In my writing class today, students had an optional journal due, and about half the students turned one in.
It was also revision day, a day for taking the responses from peer editors and working on revising papers. We talked about revision a bit, talked about writing mini-conclusions for paragraphs, using transitions not at the end of paragraphs, but at the beginning of paragraphs, and also about writing conclusions. The journal was, in one sense, a possible rough draft of a conclusion, though they didn't necessarily realize it until we were talking about writing conclusions and one student asked if they could basically use their journal. Yes, I said, that's what it's for. And several of them laughed.
And once again, I told them that the journals for class should help them with assignments in some way or other. Pretty much all the journal assignments feed in, give them practice, or have some building relationship to the larger writing assignment.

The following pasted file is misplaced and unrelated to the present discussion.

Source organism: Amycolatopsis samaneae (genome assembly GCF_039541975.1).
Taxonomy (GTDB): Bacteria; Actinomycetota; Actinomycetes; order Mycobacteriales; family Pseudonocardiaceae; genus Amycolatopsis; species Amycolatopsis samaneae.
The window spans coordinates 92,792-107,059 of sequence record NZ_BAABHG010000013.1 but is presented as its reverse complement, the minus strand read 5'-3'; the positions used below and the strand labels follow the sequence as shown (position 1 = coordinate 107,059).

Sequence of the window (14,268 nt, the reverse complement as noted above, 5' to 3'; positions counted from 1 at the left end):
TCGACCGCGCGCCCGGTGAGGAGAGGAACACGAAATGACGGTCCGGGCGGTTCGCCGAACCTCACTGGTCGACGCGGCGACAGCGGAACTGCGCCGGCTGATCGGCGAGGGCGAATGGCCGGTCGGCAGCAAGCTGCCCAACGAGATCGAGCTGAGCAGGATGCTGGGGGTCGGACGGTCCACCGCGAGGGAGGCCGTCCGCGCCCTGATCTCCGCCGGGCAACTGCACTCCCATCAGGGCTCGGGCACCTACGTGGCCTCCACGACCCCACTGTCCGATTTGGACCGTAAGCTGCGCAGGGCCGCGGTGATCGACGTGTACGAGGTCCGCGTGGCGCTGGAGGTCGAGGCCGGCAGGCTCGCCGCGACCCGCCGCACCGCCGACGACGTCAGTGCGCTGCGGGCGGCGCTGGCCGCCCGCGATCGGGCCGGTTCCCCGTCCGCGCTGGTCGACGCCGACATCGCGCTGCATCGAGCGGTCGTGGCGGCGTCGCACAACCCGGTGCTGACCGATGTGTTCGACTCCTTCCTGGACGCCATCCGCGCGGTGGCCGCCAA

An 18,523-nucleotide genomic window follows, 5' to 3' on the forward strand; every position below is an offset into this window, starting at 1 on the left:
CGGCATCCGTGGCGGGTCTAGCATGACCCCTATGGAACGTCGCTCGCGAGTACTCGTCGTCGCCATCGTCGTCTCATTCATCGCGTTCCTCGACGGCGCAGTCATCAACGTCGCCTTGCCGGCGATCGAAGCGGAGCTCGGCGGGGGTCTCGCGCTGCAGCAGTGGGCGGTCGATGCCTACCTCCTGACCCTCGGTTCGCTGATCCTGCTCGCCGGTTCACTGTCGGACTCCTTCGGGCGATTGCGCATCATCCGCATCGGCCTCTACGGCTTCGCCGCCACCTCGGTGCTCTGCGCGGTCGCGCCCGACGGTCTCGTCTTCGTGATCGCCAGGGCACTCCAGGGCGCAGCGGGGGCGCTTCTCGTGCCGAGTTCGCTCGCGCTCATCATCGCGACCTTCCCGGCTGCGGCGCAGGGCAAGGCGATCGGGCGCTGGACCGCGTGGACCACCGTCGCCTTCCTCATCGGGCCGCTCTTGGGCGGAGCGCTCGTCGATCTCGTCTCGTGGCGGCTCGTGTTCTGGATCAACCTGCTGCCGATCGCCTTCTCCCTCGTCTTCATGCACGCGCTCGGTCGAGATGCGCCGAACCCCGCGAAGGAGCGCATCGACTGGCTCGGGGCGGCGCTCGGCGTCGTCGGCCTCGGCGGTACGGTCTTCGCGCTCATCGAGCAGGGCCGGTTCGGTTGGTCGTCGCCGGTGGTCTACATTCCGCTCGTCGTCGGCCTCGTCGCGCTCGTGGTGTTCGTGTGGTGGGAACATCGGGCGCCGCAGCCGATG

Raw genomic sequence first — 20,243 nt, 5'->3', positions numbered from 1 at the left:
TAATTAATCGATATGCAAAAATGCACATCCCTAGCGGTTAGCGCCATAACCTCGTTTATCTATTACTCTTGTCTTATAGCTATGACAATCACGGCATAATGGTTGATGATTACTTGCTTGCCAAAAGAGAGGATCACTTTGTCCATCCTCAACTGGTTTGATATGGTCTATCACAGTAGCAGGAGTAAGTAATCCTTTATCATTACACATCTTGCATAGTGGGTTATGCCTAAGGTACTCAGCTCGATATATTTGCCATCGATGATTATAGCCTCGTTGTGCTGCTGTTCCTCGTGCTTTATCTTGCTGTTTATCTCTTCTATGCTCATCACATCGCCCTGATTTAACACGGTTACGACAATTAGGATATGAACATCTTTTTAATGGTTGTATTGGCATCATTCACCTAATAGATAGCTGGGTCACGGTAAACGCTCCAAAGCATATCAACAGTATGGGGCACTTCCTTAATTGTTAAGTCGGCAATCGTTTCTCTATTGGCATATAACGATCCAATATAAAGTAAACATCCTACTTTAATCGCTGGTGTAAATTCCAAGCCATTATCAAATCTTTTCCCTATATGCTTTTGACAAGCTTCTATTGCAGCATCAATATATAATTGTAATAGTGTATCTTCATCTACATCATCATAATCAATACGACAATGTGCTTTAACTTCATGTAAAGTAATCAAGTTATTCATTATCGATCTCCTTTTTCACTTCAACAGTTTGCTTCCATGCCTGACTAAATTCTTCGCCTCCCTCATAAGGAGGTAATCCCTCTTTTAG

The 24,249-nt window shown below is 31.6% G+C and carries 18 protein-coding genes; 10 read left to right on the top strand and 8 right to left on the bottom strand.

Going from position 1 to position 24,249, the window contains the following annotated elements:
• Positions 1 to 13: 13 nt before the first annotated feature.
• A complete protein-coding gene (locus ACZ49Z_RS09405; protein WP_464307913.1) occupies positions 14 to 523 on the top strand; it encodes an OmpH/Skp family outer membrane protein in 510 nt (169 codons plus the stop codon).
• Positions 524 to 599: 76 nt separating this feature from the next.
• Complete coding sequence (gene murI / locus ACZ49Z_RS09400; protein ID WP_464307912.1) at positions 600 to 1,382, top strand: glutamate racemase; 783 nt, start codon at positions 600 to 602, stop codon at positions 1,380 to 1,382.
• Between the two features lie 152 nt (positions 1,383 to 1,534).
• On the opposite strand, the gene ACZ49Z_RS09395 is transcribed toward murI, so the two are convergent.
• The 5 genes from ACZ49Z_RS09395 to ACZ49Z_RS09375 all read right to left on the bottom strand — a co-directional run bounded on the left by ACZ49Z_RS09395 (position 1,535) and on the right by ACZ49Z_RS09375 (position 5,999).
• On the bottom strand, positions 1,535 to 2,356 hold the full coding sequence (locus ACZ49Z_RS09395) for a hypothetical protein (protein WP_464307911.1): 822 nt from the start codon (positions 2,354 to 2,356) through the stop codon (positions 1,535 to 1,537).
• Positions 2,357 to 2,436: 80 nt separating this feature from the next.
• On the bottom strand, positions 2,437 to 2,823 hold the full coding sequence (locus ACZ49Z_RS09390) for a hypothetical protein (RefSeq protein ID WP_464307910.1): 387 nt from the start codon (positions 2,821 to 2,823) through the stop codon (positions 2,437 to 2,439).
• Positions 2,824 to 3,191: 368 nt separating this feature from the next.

I think some of them get it. Tomorrow, I'm going to talk to them about learning to trust the process of education.
That trust, it's really difficult. It's difficult as an instructor to earn the trust, and probably more difficult to give it to an instructor. But if you can build that trust at least somewhat, build a sense that what the instructor is asking the student to do will build skills, is do-able with work, and will contribute to their overall learning, then (I think? I hope?) students will feel like there's more of a partnership, more mentoring rather than judging.
And I'm back to violin lessons again. My teacher suggests I try X. And because I've consciously decided that I trust her teaching, I try X. And by golly, X is hard. But when I get a bit of a handle on X, then it helps me do Y, something more obviously musical, perhaps.
X this week is a D-minor scale. It's a bit hard. But I trust that it will help me when I start playing the D-minor part of the next Suzuki piece.
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